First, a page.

You can either find humor in stereotypes or not.
For me, it’s a combination of the two.
When I’m driving around Boston and a fellow Asian driver cuts me off or stops short, I become livid, usually exclaiming, “this is why we have this stereotype!” I
may have road rage.
Yet when my mother insists that the television remote control be covered in saran wrap, I accept this as totally normal. Surely every household has remote controllers covered in saran wrap, that are wiped off every evening with a paper napkin.
“Your father, he has such greasy hands!”
I never get annoyed with my mother when she says, “so cheap!” at the grocery store. Instead, I nod my head, sometimes adding a few of those oranges she found on sale into my own shopping basket.
When I catch up with my friend J, hearing about the hundredth time his mother surprised him, showing up at his apartment unannounced with two suitcases full of Korean groceries, I can’t help but share when my mother does the same (last time with a pound of green tea and a kitchen sink strainer).
J and I also have this ingrained, core value of trying to never disappoint our mothers. Growing up we were pushed hard to achieve the most academically. And now that we’ve graduated college (it’s been a few years actually), our mothers are asking about the next phase of our lives.
“Why aren’t you in grad school?”
“When are you getting married?
“When are you having children?”
Even though J and I are opposite sexes, our inquiries are the same.
For a while, J and I were able to push them to the wayside, but the last time we spoke, he told me he was applying to medical school for 2013. His mother and aunt recently visited and basically had an “intervention.”
For once I’m glad my mother is an only child.
I’m not ready to answer any of those questions. I’d rather put my focus elsewhere, in the kitchen.
Hitting up the local produce stand is something I look forward to every weekend. Johnny D’s is closed on Sundays, so Saturdays are usually the best time to go when looking for last minute deals. And when I saw bunches of asparagus being sold for 99 cents each, I knew I had a winner.
When I had asparagus soup for the first time, I thought it was going to be watery; tasting like a bowl full of grass clippings. Instead, I was pleased to find that it was incredibly smooth and somewhat fresh from the long, stalky springtime vegetable.
This soup is rounded out with a bit of sweetness from the carrots, a little bite from the garlic, and some heat (just in the background) from the red pepper flake. It’s a lovely pale green that’s also a great reminder that soon enough, trees will be budding and maybe an heirloom tomato or two will make its way onto our plates.
Adapted from Creamy Oven Roasted Cauliflower Soup
Serves About 6
A sharp knife
A very large pot with cover (or dutch oven)
An immersion blender or a blender (and a towel if using the blender)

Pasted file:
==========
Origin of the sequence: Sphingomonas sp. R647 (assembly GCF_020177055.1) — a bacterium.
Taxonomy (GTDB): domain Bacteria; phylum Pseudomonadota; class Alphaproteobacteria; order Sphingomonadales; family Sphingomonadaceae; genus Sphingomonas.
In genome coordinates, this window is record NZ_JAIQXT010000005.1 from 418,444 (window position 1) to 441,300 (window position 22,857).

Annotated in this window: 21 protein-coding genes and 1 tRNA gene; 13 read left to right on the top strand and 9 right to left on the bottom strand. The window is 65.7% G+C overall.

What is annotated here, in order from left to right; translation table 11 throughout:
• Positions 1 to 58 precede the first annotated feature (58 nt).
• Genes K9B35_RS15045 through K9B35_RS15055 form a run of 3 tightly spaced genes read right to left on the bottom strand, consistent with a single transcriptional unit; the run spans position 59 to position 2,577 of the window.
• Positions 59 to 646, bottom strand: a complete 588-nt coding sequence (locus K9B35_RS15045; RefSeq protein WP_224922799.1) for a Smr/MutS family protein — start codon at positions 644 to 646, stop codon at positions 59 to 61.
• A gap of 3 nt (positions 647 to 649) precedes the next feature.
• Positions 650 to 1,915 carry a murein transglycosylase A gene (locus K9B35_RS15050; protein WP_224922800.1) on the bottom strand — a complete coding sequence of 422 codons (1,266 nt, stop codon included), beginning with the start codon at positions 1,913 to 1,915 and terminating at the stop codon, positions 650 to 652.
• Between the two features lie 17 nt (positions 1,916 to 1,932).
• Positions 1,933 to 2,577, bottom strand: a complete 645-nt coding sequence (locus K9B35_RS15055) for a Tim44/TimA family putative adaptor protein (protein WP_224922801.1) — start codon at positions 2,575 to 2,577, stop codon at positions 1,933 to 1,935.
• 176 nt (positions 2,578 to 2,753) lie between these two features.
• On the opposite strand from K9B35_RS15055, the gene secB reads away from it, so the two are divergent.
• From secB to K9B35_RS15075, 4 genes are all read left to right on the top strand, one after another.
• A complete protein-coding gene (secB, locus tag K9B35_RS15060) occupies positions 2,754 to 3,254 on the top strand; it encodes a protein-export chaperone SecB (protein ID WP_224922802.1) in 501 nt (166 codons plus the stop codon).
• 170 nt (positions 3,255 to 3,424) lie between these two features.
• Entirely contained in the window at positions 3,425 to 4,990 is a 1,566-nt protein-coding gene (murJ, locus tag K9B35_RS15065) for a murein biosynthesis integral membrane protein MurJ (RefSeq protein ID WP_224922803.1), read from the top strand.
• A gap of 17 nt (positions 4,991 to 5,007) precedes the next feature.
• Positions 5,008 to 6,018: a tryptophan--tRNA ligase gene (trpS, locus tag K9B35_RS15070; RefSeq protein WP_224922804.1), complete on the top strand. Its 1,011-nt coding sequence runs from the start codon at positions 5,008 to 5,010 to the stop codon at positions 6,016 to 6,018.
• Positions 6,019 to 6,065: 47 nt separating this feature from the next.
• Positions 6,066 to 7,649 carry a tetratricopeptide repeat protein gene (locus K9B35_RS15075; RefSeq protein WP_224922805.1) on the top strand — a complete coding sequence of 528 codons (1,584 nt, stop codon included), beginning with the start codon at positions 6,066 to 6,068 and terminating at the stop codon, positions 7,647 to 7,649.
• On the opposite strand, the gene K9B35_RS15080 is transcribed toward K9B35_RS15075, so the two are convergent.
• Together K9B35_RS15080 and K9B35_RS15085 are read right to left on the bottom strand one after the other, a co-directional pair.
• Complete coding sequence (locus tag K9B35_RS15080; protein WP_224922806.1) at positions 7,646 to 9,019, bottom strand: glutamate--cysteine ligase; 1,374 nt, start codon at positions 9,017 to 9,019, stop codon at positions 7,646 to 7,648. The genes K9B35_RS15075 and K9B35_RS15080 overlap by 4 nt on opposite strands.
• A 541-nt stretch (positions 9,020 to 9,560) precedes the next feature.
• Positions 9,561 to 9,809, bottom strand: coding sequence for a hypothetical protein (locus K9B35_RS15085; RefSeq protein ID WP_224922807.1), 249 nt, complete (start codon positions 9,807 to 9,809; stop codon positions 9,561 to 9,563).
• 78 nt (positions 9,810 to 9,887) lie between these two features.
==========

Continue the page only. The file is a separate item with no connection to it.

1 tablespoon of olive oil (just enough to coat the bottom of the pot)
1 large onion, diced
2 cloves of garlic, minced
Half teaspoon of red pepper flake (optional)
2 medium potatoes (about the size that individually fit in the palm of your hand), cut into about half inch pieces (the smaller the dice, the faster they’ll cook)
2 medium carrots, diced
2 pounds (about 2 bunches) or asparagus, ends trimmed and then stalks and tips cut into about one inch pieces
4 cups of low sodium broth (I used homemade vegetable)
1 cup of unsweetened, unflavored soy milk (or any other non-dairy milk)
2 tablespoons of nutritional yeast
Salt to taste
Add a tablespoon of olive oil to your pot. Place the pot over a burner on medium heat. When the oil starts to shimmer, add the diced onion. Cook, stirring occasionally, until the onion becomes translucent. Add the garlic and red pepper flake (if using) and stir to incorporate the ingredients. Cook until fragrant, about a minute.
Add the potatoes, carrots and asparagus. Stir till the ingredients are incorporated. Add the broth. Bring the pot to a boil, then lower the heat so that the ingredients are at a simmer. Cover the pot and simmer for about fifteen to twenty minutes or until the potatoes are soft and the asparagus is tender.
When the asparagus is tender and the potatoes are soft, add the soy milk and nutritional yeast. Stir and heat the ingredients through.
With an immersion blender, blend about half of the soup, or to the consistency that you wish (I like to have some bits left whole in my soup). If you don’t have an immersion blender, ladle some soup into your blender, but be careful to not fill more than half way. Lid, cover with a towel (to protect your hand), and immediately blend (do not let steam build up in the blender or else you may risk of eruption and burning your hand!). Add it back to the soup, and continue this until the soup is down to the consistency you desire.
Add salt to taste.